What are some strategies workplaces can use to reduce flu outbreaks for their employees?
Sivalingam: While the flu shot is the most effective strategy to reducing the risk of getting sick, employers should encourage their workforce to practice basic healthy habits to prevent the spread of bacteria and viruses. These include covering the mouth and nose when coughing or sneezing, regular hand washing (after coughs and sneezes, before meals and after the restroom). Having hand sanitizer available when washing facilities are not easily available is recommended. It is also helpful to spread out workstations and reduce overcrowding where germs can more easily spread. Inform workers about flu and other contagious respiratory disease symptoms. Facilitating appropriate use of sick time and making policies known helps keep those who are contagious from coming to work sick.
Prevention seems important, but what happens when that doesn’t work?
Sivalingam: There are a number of policies and programs employers can put in place to help those impacted by the flu and help reduce the spread. First, having a sick leave policy in place that ensures people are able to stay home when sick and prevents them from bringing their germs into the workplace. Equally important is providing access to appropriate care; timely antiviral treatment can reduce the length and severity of the illness, ensuring employees get healthy and back to work sooner. As part of this, ensure health benefits cover flu treatment – if employees are required to pay out of pocket for their care, they may not get the help they need in time.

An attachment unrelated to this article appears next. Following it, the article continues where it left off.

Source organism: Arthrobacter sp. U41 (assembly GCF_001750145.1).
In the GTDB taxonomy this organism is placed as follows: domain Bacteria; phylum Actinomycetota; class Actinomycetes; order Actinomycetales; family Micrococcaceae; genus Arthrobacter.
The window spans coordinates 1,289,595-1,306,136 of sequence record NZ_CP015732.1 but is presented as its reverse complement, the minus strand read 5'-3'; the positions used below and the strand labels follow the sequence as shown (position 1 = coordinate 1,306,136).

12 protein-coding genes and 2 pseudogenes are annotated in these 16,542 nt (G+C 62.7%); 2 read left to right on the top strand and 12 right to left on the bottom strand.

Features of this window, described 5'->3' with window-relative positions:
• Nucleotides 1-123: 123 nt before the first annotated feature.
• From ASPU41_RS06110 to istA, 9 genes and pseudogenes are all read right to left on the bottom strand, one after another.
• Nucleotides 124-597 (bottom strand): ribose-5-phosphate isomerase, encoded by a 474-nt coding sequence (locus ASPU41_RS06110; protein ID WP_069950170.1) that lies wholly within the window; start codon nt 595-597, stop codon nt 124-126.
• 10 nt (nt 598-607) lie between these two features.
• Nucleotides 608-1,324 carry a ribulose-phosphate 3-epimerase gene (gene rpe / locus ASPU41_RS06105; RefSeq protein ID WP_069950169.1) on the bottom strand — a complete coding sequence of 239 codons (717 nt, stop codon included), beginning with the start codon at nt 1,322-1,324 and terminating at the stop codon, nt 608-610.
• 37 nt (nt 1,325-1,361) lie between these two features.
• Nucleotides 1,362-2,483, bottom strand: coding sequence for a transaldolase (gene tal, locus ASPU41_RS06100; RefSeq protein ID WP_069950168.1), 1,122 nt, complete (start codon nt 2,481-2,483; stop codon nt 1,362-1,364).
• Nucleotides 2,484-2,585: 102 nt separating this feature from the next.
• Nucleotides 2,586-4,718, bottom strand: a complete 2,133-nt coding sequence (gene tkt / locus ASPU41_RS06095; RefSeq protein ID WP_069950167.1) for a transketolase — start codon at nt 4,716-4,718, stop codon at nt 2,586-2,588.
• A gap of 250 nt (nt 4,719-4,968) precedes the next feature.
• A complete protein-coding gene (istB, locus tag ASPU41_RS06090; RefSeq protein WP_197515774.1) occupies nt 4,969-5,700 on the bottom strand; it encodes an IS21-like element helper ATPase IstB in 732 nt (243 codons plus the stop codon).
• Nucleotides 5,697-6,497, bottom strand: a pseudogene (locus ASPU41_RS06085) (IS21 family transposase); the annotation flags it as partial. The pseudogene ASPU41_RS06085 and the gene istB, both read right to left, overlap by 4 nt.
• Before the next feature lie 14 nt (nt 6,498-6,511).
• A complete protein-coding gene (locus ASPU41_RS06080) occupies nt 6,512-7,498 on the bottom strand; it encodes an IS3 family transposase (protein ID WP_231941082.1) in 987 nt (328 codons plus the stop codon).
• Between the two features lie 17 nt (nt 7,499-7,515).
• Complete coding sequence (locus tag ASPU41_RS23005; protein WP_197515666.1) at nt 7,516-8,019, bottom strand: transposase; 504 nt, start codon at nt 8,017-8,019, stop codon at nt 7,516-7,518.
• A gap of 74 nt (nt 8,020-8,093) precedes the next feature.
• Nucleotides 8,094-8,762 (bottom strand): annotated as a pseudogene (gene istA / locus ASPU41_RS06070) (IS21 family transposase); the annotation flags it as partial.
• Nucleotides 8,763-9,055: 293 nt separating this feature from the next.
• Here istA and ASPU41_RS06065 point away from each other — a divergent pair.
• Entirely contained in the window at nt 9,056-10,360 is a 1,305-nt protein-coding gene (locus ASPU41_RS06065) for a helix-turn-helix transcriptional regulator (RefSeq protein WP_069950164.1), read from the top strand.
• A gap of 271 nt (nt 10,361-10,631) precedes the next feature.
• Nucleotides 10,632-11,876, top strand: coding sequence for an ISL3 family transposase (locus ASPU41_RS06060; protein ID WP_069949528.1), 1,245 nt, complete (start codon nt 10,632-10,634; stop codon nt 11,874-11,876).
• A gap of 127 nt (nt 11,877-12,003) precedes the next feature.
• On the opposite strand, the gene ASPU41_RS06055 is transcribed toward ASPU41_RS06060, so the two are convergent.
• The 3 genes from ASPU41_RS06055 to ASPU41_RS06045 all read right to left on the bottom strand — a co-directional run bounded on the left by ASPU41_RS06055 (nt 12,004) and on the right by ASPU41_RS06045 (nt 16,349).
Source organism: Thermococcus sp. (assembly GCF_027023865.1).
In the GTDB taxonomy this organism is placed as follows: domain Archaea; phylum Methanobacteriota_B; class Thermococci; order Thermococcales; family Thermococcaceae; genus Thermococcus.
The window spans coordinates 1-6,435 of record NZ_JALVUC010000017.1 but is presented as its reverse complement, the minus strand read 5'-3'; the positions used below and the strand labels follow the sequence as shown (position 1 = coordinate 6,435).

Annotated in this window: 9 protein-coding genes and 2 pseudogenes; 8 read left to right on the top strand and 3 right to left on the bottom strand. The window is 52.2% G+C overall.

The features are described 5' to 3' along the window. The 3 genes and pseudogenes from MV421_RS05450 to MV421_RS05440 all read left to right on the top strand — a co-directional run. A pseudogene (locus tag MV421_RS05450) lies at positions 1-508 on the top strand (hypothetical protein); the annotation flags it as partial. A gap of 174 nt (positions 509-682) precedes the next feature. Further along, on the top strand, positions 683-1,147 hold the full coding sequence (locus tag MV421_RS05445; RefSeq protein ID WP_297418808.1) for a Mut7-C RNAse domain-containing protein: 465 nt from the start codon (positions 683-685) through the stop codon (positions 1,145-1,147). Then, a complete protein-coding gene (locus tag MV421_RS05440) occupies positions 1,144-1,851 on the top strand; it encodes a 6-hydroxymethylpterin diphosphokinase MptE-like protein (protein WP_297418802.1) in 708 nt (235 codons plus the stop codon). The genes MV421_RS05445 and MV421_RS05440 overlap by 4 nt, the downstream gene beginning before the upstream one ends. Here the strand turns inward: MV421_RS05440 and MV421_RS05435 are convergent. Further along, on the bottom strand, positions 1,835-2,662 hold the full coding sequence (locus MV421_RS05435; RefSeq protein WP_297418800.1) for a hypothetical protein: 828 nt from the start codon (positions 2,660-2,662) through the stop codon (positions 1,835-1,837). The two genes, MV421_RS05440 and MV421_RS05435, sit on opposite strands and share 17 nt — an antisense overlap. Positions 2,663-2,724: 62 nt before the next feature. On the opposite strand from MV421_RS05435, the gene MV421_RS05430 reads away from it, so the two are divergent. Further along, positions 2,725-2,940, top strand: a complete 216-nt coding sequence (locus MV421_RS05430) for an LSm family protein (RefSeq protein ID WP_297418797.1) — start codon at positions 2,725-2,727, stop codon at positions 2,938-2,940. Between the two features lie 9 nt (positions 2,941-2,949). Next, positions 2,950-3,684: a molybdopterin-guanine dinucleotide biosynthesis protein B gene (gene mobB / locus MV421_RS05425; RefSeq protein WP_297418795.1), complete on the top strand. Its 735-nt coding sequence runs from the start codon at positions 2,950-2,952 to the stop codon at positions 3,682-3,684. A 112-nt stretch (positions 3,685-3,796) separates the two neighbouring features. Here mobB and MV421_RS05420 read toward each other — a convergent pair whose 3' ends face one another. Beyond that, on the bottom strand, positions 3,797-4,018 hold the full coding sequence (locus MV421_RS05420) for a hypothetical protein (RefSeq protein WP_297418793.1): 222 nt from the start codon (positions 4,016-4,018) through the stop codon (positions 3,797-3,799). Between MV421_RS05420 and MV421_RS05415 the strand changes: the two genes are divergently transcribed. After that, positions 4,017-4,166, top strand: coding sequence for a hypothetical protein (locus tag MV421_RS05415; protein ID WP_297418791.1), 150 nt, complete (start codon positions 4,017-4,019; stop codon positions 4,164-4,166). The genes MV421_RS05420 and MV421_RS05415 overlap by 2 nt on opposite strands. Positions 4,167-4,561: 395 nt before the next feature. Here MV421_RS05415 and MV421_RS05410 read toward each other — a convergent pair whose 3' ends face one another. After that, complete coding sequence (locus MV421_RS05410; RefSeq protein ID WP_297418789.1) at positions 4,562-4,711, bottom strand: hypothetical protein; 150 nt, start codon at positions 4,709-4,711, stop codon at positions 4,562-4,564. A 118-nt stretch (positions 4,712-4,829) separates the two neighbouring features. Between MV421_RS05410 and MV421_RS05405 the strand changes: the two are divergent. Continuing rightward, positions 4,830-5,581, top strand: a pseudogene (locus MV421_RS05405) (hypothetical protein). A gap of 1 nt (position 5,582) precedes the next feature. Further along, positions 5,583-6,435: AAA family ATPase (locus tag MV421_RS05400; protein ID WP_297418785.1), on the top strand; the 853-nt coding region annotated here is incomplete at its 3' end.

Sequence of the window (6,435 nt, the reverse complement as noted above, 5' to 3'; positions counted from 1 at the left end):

What is something most people don’t know about the flu?
Sivalingam: We often hear that the flu vaccine needs to be reformulated each year. This is because several strains circulate around the world 365 days a year, and these strains also change over time. Influenza viruses circulate in other animals as well, recombining and evolving as they pass within and between species. Because of this, the influenza viruses constantly morph, creating the need to develop an updated version of the vaccine each year.
What is something you wish everyone knew about the flu?
Sivalingam: Prevention is critical because you can pass along the flu virus before you show signs or symptoms. Once you develop the chills or a sore throat, you’ve likely been contagious for 24 hours, and you will be contagious until 5-7 days afterward. So, it is important to always practice good hygiene, because you never know when you might be spreading germs to others (and vice versa!).
|Dr. Sivalingam is a board certified Infectious Disease specialist with more than 20 years of clinical and administrative experience. Prior to joining Health Advocate in 2009, Dr. Sivalingam operated an infectious disease consultative practice and served as an instructor in the Division of Infectious Disease at Thomas Jefferson University Hospital, where she also completed her internal medicine residency and infectious diseases fellowship.|